Risk to humans from bird flu splits ministry experts

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Indy Lifestyle Online

Two of the government's senior scientists are at loggerheads over the risk of a human flu pandemic. As experts in Scotland continued the search for birds infected with the H5N1 virus, confusion reigned in the Department of Health and the Department of Trade and Industry over just how great a risk it represented.

Britain has been preparing for a human pandemic for more than a year and has spent millions stockpiling antiviral drugs and drawing up emergency plans to be put into action if an outbreak occurs.

Yesterday Sir David King, the Government's chief scientific adviser in the DTI, said a human flu pandemic was "not inevitable". That flatly contradicted remarks by the Government's chief medical officer, Sir Liam Donaldson, of the DoH, that a human pandemic was inevitable. Sir Liam has said several times it was a question of "when, not if" a pandemic struck.

Sir David had been questioned by Jonathan Dimbleby in an ITV interview on Sunday about newspaper reports of emergency measures planned by the government.

He said: "The pandemic flu that we are now talking about would be in the human population. It is not in the human population at the moment. So, yes, the Government is preparing for that possibility, but I would say it is a very low possibility."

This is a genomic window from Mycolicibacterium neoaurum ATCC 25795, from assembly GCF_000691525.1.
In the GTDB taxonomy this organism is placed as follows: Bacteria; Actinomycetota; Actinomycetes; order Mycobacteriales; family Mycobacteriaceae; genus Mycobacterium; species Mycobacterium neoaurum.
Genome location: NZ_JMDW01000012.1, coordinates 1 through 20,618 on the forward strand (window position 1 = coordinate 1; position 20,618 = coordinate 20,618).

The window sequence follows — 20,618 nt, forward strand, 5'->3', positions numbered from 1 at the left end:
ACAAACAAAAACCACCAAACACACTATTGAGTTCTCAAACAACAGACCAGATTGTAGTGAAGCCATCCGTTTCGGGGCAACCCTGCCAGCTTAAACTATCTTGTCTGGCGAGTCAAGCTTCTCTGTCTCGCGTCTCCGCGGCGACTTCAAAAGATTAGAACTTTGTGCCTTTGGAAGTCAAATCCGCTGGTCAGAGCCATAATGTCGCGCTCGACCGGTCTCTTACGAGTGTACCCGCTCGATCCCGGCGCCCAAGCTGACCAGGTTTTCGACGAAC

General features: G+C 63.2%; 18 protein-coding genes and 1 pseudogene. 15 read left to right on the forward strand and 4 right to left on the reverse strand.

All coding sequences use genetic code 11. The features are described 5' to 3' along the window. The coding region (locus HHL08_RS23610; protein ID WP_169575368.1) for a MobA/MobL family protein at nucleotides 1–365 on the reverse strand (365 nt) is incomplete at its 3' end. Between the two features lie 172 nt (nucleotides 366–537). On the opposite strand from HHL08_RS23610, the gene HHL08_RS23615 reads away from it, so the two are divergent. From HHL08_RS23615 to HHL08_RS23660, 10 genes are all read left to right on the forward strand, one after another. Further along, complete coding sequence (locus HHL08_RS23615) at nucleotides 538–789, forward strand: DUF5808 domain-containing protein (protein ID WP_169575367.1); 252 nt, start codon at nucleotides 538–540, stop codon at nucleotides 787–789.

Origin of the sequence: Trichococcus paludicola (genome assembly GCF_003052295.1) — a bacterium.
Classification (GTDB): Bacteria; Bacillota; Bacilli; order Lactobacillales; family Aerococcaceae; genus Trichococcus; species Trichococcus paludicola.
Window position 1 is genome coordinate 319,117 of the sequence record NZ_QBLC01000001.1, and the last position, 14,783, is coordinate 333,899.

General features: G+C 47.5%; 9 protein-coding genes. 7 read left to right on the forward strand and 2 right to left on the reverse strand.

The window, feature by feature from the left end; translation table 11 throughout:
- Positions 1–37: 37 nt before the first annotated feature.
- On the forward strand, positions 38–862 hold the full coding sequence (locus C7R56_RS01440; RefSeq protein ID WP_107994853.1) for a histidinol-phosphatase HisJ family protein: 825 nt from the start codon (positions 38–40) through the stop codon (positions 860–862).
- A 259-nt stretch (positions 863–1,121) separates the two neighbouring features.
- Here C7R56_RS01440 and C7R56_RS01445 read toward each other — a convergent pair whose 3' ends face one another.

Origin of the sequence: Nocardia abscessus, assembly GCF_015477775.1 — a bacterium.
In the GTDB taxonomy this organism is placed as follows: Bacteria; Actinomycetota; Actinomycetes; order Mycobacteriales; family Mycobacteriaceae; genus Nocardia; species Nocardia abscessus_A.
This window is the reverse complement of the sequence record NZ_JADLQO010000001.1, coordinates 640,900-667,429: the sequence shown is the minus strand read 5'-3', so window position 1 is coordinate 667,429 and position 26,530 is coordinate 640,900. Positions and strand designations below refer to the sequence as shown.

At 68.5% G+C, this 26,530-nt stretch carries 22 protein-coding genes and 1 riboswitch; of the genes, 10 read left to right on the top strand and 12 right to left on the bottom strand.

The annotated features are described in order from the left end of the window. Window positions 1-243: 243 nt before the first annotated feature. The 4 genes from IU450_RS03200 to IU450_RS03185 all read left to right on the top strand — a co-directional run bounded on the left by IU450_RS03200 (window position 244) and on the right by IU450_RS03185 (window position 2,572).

A spokeswoman for the chief scientist said: "Sir David does not believe a human pandemic is inevitable. He thinks there is a low probability of any human flu pandemic now or in the future. It is a question of if, not when. It is not inevitable we will have a human pandemic."

The official consensus, from the World Health Organisation (WHO) last year, said a pandemic would happen but its timing was uncertain. Sir Liam shares the WHO's view.

In a leaked letter which was revealed at the weekend, he warned that in a worst-case scenario up to 100,000 children could die.

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